Producing and distributing a movie or TV series is a big project. There are hundreds of elements affecting the success of the final product. With generation Z gradually taking over the internet, they are asking for more personalized content. Something that is never possible without data science. This is why nearly every section of the movie and TV industry is taking advantage of AI. Giant streaming networks and media companies like Netflix, Amazon, Disney, HBO, Warner, AppleTV are using machine learning techniques to understand their customers, plan their projects or design their content.
As an example, Netflix, the biggest streaming service out there with about two hundred million users, (see InsiderIntelligence) uses machine learning to estimate the total project cost for different production settings -like the filming locations or the number of extras-. The streaming network also schedules its filming times and plans its post-production process using neural networks. They use data science to find out the best release dates for a movie in each region/language according to user preferences in that region/language. Even after release, Netflix data scientist apply their techniques to optimize the quality control process.
Nearly every streaming service we know uses a recommender system to show the user the programs she might like more. The models that predicts the user interest are extracted from the user historical data. Historical data includes what the user has viewed, her search keywords, how she has rated movies, content date and duration, and the device she is using.
Personalized Viewer targeting
Content networks can use AI to display the same content in a different way to each type of viewer. For example, when two different users log into their Netflix account, It is possible that they see two different pictures for the same TV series. Each one might see their favorite actor in a movie thumbnail. This is because Netflix uses ML to show personalized thumbnails for media items, based on parameters like age group, favorite cast, and region.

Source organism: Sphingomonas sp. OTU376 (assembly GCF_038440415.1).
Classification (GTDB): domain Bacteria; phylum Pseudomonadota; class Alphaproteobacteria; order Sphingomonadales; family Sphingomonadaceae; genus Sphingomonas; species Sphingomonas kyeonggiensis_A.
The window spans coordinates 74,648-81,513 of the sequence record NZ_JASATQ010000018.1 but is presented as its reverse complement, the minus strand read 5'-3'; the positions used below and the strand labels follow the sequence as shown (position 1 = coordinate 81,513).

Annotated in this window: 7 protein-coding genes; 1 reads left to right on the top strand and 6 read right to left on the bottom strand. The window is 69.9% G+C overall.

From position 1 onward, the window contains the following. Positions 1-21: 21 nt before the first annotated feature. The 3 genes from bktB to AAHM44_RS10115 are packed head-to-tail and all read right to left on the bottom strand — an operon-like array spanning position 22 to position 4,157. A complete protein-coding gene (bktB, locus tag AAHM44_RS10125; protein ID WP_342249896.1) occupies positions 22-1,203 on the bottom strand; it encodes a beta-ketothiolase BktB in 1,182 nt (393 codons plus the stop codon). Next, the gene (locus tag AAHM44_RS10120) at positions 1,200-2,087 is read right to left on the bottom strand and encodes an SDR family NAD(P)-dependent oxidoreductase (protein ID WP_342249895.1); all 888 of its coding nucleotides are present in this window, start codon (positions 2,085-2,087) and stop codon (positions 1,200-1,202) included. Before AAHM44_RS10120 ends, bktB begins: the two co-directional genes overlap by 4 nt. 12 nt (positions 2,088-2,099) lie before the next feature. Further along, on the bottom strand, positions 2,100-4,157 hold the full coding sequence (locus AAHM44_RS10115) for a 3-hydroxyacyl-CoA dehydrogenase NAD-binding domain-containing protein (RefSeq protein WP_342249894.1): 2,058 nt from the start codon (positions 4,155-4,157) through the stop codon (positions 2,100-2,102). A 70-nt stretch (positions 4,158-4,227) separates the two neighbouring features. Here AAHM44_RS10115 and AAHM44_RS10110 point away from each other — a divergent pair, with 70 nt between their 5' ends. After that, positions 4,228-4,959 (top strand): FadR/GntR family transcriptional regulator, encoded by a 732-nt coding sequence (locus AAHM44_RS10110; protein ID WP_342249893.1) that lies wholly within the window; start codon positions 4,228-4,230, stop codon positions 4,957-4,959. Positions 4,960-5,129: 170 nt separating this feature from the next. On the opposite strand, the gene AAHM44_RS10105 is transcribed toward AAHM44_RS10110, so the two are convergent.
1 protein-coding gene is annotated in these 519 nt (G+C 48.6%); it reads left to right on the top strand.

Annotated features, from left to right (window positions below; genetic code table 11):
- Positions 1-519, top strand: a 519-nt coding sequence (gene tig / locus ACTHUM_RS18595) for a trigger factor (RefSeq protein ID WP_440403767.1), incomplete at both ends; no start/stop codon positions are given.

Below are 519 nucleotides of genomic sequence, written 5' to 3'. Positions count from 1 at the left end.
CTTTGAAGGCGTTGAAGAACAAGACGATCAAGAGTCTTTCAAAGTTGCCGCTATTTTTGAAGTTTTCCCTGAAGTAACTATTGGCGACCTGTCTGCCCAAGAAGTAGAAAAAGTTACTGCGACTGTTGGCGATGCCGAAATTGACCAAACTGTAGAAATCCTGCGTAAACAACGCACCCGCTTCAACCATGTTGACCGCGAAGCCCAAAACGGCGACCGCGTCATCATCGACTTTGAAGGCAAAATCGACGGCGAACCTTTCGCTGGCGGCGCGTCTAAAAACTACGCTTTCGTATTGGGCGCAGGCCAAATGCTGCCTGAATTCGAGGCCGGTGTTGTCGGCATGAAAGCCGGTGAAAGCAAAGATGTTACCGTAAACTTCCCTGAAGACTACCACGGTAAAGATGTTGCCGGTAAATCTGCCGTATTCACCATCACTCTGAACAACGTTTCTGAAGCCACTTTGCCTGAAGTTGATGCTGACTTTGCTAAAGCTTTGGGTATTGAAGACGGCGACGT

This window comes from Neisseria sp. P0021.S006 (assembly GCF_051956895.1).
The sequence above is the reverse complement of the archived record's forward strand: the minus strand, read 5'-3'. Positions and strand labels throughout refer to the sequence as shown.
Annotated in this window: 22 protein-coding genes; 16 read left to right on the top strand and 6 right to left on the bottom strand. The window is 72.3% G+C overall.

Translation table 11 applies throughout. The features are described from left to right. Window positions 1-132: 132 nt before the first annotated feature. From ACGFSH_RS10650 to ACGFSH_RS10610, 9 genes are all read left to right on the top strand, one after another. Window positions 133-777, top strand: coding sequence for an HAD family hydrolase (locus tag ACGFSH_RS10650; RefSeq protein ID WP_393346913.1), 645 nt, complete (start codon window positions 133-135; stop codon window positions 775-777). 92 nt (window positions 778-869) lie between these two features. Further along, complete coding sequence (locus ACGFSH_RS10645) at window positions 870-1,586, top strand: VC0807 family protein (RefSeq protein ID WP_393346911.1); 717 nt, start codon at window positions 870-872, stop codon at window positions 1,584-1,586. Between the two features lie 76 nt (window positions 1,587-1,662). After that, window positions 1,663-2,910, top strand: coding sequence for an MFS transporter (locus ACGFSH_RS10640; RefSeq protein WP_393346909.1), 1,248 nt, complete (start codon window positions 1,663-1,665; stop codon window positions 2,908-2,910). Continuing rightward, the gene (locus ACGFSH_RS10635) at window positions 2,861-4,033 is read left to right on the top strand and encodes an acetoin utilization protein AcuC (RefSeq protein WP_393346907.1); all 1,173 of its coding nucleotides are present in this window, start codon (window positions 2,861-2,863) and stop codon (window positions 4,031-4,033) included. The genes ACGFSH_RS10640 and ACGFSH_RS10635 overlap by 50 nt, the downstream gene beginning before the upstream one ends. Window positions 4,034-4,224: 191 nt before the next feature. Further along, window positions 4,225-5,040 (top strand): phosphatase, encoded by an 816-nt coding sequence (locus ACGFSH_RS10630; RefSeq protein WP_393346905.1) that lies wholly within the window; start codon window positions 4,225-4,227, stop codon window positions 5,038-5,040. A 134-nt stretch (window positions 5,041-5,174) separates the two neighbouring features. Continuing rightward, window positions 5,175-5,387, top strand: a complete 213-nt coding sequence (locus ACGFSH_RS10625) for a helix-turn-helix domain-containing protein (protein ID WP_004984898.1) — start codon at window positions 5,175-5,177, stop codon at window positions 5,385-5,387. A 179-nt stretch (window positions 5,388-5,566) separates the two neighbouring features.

There are AI algorithms that can be used to analyze entire movies. These methods process the scenes and use object detection, text detection, and voice recognition techniques to find the objects, people, title, cast, and dialogues of the show. They use the information that they have extracted to generate tags for the media item and categorize it based on its content (e.g. genre, ending, …etc.). These algorithms make search results more relevant and give the user advanced search options. Using them in recommendation systems can reduce the singular dependency of recommendations and historical data.
Improving content quality
Many media networks, including Youtube, use voice processing and NLP algorithms to offer automatic Subtitle Generation for people speaking other languages. Another deep learning method syncronizes this automatically generated subtitles with the video feed. It generally takes less than a minute for subtitle-synchronization neural networks to process a 45-minute video. This time is a lot shorter than the time this task takes from a human operator. In particular, Netflix employs machine learning methods to distribute resources throughout the nodes in its content network based on the demand patterns for that time and location.
Content automation is a relatively new, and less common kind of AI use case in the media industry. However, its use is spreading over time. Some examples of it include the artistic creations of GPT-3, the novel deep neural network made by OpenAI labs. We introduced one of them in a former blog post. Organizations employ machine learning to advise the writers about user preferences. They offer better choices for the characters and events of an animation’s script. One such model was trained by Imagineering -Walt Disney’s R&D organization- based on 28000 quora answers. IBM’s supercomputer, Watson, even managed to produce a short horror trailer.